Short-term Outcomes of Transanal versus Laparoscopic Total Mesorectal Excision: A Systematic Review and Meta-Analysis of Cohort Studies
Conclusion: The present systematic review and meta-analysis suggested some advantages of TaTME, in terms of circumferential resection margin involvement, operative time, blood loss, conversion, hospital stay, overall postoperative complications, and readmission. It appears that the TaTME procedure achieved a better resection quality and smoother recovery in selected patients, without compromising the short-term safety. Nevertheless, it is too early to draw any conclusion, since results of high quality clinical evidence from randomized controlled trials have to be awaited. As it is technically demanding, the procedure needs to be taught and learned systematically to ensure safe implementation.
ConclusionsThis report investigates significant predictors of stoma outlet obstruction in laparoscopic rectal cancer surgery for the first time. In laparoscopic procedure, stoma outlet obstruction should be particularly considered in obese patients who have especially thick subcutaneous fat of the abdominal wall.
ConclusionsIn this study on patients undergoing laparoscopic rectal resection, VO was not associated with development of AL or other complications. However, we found that visceral obesity was associated with an increased risk of conversion to open surgery.
CONCLUSIONS: We conclude that this technique is a feasible, safe and valid adjunct to the double staple technique whenever intraabdominal application of the linear staple is difficult or unsafe. KEY WORDS: Colorectal cancer, Laparoscopic anterior resection, Double, Low colorectal anastomosis, Stapling technique. PMID: 30862771 [PubMed - in process]
This study evaluated the oncologic impact of obesity, as determined by body mass index (BMI), in patients who underwent laparoscopic surgery for rectal cancer. Methods: The records of 483 patients with stage I-III rectal cancer who underwent laparoscopic surgery between June 2003 and December 2011 were reviewed. A matching model based on BMI was constructed to balance obese and nonobese patients. Cox hazard regression models for overall survival (OS) and disease-free survival (DFS) were used for multivariate analyses. Additional analysis using visceral fat area (VFA) measurement was performed for matched patients. The ...
CONCLUSIONS: Adopting these strategies can facilitate laparoscopic mesorectal excision in the obese patient and may reduce conversion to open.
Publication date: Available online 15 November 2018Source: European Journal of Surgical OncologyAuthor(s): Julia K. Grass, Daniel R. Perez, Jakob R. Izbicki, Matthias ReehAbstractSeveral patients' and pathological characteristics in rectal surgery can significantly complicate surgical loco regional tumor clearance. The main factors are obesity, short tumor distance from anal verge, bulky tumors, and narrow pelvis, which have been shown to be associated to poor surgical results in open and laparoscopic approaches. Minimally invasive surgery has the potential to reduce perioperative morbidity with equivalent short- and long-...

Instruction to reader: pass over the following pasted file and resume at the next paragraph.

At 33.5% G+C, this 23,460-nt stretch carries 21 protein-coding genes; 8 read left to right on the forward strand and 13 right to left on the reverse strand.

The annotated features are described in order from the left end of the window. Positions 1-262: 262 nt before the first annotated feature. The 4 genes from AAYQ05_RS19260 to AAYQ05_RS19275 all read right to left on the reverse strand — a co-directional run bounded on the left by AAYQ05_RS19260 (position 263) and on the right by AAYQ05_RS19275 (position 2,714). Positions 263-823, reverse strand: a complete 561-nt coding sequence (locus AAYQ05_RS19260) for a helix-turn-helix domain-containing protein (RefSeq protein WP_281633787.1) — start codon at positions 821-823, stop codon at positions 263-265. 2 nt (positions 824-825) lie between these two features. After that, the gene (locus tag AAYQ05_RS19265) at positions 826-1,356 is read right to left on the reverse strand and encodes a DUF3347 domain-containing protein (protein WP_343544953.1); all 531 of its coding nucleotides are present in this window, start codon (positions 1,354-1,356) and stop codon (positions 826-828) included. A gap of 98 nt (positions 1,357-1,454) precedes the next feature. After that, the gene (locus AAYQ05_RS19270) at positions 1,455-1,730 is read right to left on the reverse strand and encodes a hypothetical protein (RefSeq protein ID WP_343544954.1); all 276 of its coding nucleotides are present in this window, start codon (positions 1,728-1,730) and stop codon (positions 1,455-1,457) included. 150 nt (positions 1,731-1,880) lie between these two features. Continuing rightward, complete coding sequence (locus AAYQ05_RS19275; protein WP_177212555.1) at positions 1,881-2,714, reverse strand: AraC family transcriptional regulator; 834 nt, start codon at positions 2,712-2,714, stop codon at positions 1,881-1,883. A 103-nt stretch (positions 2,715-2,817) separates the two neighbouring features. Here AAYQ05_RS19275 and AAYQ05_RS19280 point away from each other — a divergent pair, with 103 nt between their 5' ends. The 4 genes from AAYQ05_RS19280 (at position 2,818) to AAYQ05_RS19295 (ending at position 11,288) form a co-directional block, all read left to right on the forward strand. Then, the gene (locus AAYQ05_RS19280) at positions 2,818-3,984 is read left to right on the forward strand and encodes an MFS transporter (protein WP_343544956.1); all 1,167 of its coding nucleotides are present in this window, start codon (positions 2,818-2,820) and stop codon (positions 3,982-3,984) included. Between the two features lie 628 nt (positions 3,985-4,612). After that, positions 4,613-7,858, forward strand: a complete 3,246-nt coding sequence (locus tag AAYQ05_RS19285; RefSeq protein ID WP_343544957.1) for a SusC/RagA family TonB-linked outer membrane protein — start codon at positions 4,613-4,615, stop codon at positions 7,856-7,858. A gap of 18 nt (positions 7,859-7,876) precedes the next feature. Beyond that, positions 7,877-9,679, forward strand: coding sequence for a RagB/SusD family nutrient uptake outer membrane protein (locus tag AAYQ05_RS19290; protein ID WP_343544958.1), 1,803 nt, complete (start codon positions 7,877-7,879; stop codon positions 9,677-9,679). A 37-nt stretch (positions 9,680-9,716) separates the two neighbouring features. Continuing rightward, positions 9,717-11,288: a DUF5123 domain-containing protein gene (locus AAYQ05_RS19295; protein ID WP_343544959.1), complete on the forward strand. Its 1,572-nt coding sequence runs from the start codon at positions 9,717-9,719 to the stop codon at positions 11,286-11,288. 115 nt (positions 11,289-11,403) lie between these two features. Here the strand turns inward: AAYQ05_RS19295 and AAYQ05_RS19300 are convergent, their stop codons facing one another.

The benefits of minimally invasive surgery in obese patients are well documented in colorectal surgery. However, comparative outcomes among obese patients is not well characterized. Here, we utilize the Nationwide Inpatient Sample (NIS) to compare morbidity and mortality between varying levels of BMI in patients who underwent laparoscopic abdominoperineal resection LAPR for rectal cancer.
In this study, perioperative and short-term postoperative results of totally robotic versus totally laparoscopic rectal resections for cancer were investigated in a comparative manner by considering risk factors including obesity, male sex, and neoadjuvant treatment. In addition to overall comparison, the impact of sex, obesity (body mass index ≥30 kg/m2), and neoadjuvant treatment was assessed in patients who had a total mesorectal excision (TME). Operative time was longer in the robotic group (P
ConclusionObesity did not impact severe morbidity or conversion rate following RAS for rectal cancer but remained a risk factor for overall morbidity and especially postoperative ileus.
Conclusion: Radiation attenuation was associated with overall and grade 3 –5 postoperative morbidity after neoadjuvant chemoradiation and non-laparoscopic resection for rectal cancer. Sarcopenic obesity was associated with overall complications.Dig Surg